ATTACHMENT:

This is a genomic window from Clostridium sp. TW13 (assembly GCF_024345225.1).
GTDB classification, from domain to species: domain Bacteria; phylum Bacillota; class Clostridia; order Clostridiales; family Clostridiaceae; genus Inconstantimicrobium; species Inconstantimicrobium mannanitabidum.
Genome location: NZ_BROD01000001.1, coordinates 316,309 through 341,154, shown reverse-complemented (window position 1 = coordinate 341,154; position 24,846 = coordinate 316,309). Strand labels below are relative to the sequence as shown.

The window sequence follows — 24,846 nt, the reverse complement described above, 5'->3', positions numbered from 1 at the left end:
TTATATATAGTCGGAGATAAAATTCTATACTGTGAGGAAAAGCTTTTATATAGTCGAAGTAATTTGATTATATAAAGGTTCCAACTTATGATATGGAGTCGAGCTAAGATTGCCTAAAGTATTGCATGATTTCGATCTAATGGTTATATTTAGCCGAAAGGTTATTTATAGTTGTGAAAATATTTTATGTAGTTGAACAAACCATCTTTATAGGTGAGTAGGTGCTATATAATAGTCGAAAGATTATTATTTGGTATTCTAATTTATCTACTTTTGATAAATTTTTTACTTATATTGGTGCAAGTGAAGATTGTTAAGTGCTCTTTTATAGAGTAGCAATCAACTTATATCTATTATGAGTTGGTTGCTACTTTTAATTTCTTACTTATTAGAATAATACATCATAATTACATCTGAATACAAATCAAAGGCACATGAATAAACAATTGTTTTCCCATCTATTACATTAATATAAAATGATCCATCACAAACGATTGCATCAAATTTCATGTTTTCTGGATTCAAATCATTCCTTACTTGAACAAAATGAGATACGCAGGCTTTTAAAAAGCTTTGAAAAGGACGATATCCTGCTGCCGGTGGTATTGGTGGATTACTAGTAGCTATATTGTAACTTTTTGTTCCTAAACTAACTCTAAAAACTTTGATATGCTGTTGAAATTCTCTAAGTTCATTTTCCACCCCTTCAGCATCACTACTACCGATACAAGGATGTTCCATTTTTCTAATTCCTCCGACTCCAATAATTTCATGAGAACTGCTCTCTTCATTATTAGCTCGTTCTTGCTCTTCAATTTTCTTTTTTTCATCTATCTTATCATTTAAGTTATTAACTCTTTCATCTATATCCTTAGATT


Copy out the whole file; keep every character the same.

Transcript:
This is a genomic window from Clostridium sp. TW13 (assembly GCF_024345225.1).
GTDB classification, from domain to species: domain Bacteria; phylum Bacillota; class Clostridia; order Clostridiales; family Clostridiaceae; genus Inconstantimicrobium; species Inconstantimicrobium mannanitabidum.
Genome location: NZ_BROD01000001.1, coordinates 316,309 through 341,154, shown reverse-complemented (window position 1 = coordinate 341,154; position 24,846 = coordinate 316,309). Strand labels below are relative to the sequence as shown.

The window sequence follows — 24,846 nt, the reverse complement described above, 5'->3', positions numbered from 1 at the left end:
TTATATATAGTCGGAGATAAAATTCTATACTGTGAGGAAAAGCTTTTATATAGTCGAAGTAATTTGATTATATAAAGGTTCCAACTTATGATATGGAGTCGAGCTAAGATTGCCTAAAGTATTGCATGATTTCGATCTAATGGTTATATTTAGCCGAAAGGTTATTTATAGTTGTGAAAATATTTTATGTAGTTGAACAAACCATCTTTATAGGTGAGTAGGTGCTATATAATAGTCGAAAGATTATTATTTGGTATTCTAATTTATCTACTTTTGATAAATTTTTTACTTATATTGGTGCAAGTGAAGATTGTTAAGTGCTCTTTTATAGAGTAGCAATCAACTTATATCTATTATGAGTTGGTTGCTACTTTTAATTTCTTACTTATTAGAATAATACATCATAATTACATCTGAATACAAATCAAAGGCACATGAATAAACAATTGTTTTCCCATCTATTACATTAATATAAAATGATCCATCACAAACGATTGCATCAAATTTCATGTTTTCTGGATTCAAATCATTCCTTACTTGAACAAAATGAGATACGCAGGCTTTTAAAAAGCTTTGAAAAGGACGATATCCTGCTGCCGGTGGTATTGGTGGATTACTAGTAGCTATATTGTAACTTTTTGTTCCTAAACTAACTCTAAAAACTTTGATATGCTGTTGAAATTCTCTAAGTTCATTTTCCACCCCTTCAGCATCACTACTACCGATACAAGGATGTTCCATTTTTCTAATTCCTCCGACTCCAATAATTTCATGAGAACTGCTCTCTTCATTATTAGCTCGTTCTTGCTCTTCAATTTTCTTTTTTTCATCTATCTTATCATTTAAGTTATTAACTCTTTCATCTATATCCTTAGATT